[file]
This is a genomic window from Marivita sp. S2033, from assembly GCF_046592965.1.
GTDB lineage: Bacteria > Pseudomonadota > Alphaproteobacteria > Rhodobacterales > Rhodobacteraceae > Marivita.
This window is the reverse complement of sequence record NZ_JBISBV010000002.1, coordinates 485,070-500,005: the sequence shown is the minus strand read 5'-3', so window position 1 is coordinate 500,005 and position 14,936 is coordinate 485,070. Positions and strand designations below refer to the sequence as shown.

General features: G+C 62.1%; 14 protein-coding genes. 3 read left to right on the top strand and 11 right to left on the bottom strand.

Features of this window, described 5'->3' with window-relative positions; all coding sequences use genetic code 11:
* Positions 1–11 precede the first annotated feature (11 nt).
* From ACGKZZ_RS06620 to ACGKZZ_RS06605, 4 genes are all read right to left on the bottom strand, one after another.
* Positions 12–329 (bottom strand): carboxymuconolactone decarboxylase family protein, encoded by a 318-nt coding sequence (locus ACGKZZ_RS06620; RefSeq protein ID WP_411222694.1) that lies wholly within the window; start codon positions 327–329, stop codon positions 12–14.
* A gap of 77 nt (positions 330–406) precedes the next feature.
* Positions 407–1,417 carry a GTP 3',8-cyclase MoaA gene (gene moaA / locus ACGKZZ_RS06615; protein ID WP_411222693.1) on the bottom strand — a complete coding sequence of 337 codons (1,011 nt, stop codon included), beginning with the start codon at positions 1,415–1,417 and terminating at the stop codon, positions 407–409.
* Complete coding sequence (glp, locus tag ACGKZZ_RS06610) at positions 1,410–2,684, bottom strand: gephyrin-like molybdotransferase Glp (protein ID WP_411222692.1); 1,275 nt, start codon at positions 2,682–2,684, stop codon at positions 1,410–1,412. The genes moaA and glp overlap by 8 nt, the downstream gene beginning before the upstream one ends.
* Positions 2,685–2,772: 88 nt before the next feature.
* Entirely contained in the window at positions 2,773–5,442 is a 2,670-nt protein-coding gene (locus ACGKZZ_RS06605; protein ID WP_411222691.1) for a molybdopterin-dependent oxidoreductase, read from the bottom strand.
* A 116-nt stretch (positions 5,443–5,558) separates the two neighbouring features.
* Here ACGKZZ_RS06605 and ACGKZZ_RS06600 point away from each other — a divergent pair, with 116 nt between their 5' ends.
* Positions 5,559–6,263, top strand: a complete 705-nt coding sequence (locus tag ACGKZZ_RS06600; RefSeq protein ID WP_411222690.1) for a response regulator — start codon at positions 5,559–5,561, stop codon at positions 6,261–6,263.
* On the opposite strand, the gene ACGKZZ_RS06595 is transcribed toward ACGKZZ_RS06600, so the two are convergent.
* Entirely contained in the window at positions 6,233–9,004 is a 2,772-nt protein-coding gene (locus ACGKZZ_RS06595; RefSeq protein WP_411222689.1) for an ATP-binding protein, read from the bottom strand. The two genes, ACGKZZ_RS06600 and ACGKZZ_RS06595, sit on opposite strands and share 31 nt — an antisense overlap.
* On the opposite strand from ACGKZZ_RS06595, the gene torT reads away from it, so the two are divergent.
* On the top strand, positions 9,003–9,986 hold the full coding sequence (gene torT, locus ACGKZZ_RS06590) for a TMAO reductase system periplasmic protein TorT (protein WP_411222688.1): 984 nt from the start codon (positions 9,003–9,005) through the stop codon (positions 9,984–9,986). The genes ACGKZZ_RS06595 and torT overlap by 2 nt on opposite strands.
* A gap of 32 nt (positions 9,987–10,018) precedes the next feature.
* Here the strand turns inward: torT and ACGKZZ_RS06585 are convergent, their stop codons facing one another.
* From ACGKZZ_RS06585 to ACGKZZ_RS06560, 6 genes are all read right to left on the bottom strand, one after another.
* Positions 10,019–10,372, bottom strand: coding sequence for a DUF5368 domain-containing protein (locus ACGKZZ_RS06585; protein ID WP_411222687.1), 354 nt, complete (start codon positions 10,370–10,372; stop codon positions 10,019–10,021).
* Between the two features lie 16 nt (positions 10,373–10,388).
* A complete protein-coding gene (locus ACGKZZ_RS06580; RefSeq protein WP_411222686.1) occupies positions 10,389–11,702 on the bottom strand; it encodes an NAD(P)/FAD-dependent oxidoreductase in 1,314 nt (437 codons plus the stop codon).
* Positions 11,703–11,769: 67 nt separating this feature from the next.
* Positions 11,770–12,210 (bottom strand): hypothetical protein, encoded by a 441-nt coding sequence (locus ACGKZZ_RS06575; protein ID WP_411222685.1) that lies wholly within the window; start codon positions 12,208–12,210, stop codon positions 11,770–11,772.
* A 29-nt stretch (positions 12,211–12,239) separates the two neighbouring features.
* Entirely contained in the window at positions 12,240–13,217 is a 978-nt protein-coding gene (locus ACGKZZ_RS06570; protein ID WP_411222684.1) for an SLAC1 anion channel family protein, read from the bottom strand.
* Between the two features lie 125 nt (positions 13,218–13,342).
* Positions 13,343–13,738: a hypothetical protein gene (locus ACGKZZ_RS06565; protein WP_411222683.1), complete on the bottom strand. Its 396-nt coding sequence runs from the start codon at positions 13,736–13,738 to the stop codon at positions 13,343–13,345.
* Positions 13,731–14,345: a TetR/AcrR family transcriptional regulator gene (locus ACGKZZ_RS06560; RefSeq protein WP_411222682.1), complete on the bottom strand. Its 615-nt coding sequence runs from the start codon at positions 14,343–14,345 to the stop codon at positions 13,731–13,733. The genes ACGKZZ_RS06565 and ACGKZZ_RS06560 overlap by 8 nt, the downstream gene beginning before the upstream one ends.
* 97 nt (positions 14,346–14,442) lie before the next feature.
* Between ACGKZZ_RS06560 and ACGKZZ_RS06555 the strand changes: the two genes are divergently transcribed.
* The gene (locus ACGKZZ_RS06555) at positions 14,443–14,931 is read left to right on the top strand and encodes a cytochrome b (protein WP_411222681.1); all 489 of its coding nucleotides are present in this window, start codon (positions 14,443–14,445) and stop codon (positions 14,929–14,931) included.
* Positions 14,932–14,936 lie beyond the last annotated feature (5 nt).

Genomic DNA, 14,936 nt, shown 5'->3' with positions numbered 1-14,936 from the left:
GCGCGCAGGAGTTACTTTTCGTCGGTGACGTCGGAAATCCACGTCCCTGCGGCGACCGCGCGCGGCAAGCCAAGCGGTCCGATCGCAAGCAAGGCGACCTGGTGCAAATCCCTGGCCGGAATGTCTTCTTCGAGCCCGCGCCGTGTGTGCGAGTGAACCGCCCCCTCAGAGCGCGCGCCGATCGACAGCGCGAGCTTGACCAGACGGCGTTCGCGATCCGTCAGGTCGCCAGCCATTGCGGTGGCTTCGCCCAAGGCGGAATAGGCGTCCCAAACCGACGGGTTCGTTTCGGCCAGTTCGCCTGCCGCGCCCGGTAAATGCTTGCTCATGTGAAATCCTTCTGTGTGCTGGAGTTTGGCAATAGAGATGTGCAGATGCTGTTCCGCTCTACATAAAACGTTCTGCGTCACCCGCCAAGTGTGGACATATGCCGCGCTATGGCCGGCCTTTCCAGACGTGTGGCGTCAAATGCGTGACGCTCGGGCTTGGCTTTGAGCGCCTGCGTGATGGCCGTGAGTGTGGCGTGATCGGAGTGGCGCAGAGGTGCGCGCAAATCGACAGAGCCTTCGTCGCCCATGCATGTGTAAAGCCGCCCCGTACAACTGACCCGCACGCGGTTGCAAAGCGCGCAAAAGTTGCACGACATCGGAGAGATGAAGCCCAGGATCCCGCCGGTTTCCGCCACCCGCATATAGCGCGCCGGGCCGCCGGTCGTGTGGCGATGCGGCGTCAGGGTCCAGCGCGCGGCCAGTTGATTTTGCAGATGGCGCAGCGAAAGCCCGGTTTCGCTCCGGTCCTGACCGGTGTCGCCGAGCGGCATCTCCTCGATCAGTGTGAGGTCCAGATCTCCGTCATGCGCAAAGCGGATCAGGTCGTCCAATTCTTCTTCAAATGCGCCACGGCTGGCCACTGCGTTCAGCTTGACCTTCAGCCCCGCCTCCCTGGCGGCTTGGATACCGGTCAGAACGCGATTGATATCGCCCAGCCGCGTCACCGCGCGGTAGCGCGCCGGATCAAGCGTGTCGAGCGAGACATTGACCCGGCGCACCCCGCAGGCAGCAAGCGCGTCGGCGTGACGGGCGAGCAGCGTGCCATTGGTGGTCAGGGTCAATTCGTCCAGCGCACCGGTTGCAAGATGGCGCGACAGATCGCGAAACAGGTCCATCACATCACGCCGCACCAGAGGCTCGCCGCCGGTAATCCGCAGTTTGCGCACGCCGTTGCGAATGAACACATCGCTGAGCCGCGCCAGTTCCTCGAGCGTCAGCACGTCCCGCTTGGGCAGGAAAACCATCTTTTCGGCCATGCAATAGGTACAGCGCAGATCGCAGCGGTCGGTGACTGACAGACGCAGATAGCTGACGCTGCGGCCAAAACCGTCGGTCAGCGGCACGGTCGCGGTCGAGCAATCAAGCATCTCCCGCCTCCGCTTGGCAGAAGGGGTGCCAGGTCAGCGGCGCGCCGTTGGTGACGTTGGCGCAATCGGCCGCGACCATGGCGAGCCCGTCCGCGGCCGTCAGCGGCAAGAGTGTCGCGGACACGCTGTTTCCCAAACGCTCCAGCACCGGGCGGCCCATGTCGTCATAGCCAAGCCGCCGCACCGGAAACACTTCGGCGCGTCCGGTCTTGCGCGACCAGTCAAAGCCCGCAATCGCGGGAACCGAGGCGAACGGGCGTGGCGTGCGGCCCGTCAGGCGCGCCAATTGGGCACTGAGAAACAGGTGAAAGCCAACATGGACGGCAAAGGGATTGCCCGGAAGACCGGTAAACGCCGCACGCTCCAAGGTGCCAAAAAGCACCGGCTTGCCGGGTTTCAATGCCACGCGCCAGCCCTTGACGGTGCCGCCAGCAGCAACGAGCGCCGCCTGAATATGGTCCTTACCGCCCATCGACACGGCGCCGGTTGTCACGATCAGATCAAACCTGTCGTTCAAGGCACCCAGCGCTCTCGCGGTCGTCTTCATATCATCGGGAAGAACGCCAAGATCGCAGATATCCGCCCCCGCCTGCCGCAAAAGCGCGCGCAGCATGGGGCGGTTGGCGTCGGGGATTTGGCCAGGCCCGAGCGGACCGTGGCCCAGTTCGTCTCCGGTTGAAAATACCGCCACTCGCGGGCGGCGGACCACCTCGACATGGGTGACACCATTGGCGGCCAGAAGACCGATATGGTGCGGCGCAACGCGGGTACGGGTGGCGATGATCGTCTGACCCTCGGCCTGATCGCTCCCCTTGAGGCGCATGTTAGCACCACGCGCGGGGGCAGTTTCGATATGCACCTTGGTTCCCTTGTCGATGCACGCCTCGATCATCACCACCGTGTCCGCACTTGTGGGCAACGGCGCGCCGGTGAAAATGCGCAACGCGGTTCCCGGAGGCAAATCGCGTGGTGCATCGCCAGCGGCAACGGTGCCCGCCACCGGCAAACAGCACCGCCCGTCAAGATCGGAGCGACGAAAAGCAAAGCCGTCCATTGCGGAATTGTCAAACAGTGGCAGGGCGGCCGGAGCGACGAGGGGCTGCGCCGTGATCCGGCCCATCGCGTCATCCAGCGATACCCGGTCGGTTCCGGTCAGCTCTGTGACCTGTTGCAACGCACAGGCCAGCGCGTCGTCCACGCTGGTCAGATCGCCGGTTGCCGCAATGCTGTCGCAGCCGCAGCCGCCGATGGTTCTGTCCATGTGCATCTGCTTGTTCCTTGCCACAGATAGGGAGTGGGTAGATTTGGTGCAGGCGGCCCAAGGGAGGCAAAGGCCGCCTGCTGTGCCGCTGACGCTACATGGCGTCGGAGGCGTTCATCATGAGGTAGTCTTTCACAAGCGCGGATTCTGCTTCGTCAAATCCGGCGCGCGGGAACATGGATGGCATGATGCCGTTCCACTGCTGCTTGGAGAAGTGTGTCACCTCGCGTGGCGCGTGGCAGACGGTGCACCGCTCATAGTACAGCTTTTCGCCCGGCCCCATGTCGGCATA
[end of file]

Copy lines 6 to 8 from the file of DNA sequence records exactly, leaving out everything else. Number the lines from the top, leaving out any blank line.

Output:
* Positions 1–11 precede the first annotated feature (11 nt).
* From ACGKZZ_RS06620 to ACGKZZ_RS06605, 4 genes are all read right to left on the bottom strand, one after another.
* Positions 12–329 (bottom strand): carboxymuconolactone decarboxylase family protein, encoded by a 318-nt coding sequence (locus ACGKZZ_RS06620; RefSeq protein ID WP_411222694.1) that lies wholly within the window; start codon positions 327–329, stop codon positions 12–14.